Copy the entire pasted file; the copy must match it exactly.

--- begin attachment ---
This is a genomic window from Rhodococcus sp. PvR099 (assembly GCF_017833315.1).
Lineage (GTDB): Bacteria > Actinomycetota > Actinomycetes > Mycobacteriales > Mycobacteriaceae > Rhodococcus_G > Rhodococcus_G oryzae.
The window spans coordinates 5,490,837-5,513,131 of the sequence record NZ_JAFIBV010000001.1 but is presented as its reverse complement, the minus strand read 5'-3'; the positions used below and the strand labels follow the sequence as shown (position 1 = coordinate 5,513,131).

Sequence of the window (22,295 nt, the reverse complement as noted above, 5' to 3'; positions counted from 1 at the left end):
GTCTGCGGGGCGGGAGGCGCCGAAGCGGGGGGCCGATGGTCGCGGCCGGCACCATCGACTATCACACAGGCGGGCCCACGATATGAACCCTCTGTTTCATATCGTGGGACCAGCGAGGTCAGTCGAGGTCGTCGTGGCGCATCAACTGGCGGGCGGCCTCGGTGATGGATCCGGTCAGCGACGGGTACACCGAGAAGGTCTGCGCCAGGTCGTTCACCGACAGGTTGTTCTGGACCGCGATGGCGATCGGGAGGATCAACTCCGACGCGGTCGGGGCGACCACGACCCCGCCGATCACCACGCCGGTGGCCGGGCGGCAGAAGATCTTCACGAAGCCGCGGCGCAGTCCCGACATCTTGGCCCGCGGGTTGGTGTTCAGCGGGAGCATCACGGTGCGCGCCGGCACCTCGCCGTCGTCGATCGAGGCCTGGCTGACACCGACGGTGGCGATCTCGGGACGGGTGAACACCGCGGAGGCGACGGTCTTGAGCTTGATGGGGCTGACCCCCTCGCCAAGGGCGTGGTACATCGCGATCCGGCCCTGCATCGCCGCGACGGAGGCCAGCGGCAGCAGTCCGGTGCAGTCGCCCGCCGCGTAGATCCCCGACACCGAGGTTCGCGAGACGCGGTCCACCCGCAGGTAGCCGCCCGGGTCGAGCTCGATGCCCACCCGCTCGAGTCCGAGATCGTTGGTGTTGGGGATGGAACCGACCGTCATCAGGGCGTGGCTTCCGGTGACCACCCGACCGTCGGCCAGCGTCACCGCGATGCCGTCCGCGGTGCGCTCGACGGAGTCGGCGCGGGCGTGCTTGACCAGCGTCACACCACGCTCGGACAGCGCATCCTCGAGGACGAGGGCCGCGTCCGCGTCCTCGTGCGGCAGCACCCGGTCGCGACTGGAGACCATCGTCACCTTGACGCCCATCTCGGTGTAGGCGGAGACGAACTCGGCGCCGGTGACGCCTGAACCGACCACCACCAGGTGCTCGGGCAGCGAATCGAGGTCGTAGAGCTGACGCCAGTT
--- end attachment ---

This is a genomic window from Rhodococcus sp. PvR099 (assembly GCF_017833315.1).
Lineage (GTDB): Bacteria > Actinomycetota > Actinomycetes > Mycobacteriales > Mycobacteriaceae > Rhodococcus_G > Rhodococcus_G oryzae.
The window spans coordinates 5,490,837-5,513,131 of the sequence record NZ_JAFIBV010000001.1 but is presented as its reverse complement, the minus strand read 5'-3'; the positions used below and the strand labels follow the sequence as shown (position 1 = coordinate 5,513,131).

Sequence of the window (22,295 nt, the reverse complement as noted above, 5' to 3'; positions counted from 1 at the left end):
GTCTGCGGGGCGGGAGGCGCCGAAGCGGGGGGCCGATGGTCGCGGCCGGCACCATCGACTATCACACAGGCGGGCCCACGATATGAACCCTCTGTTTCATATCGTGGGACCAGCGAGGTCAGTCGAGGTCGTCGTGGCGCATCAACTGGCGGGCGGCCTCGGTGATGGATCCGGTCAGCGACGGGTACACCGAGAAGGTCTGCGCCAGGTCGTTCACCGACAGGTTGTTCTGGACCGCGATGGCGATCGGGAGGATCAACTCCGACGCGGTCGGGGCGACCACGACCCCGCCGATCACCACGCCGGTGGCCGGGCGGCAGAAGATCTTCACGAAGCCGCGGCGCAGTCCCGACATCTTGGCCCGCGGGTTGGTGTTCAGCGGGAGCATCACGGTGCGCGCCGGCACCTCGCCGTCGTCGATCGAGGCCTGGCTGACACCGACGGTGGCGATCTCGGGACGGGTGAACACCGCGGAGGCGACGGTCTTGAGCTTGATGGGGCTGACCCCCTCGCCAAGGGCGTGGTACATCGCGATCCGGCCCTGCATCGCCGCGACGGAGGCCAGCGGCAGCAGTCCGGTGCAGTCGCCCGCCGCGTAGATCCCCGACACCGAGGTTCGCGAGACGCGGTCCACCCGCAGGTAGCCGCCCGGGTCGAGCTCGATGCCCACCCGCTCGAGTCCGAGATCGTTGGTGTTGGGGATGGAACCGACCGTCATCAGGGCGTGGCTTCCGGTGACCACCCGACCGTCGGCCAGCGTCACCGCGATGCCGTCCGCGGTGCGCTCGACGGAGTCGGCGCGGGCGTGCTTGACCAGCGTCACACCACGCTCGGACAGCGCATCCTCGAGGACGAGGGCCGCGTCCGCGTCCTCGTGCGGCAGCACCCGGTCGCGACTGGAGACCATCGTCACCTTGACGCCCATCTCGGTGTAGGCGGAGACGAACTCGGCGCCGGTGACGCCTGAACCGACCACCACCAGGTGCTCGGGCAGCGAATCGAGGTCGTAGAGCTGACGCCAGTT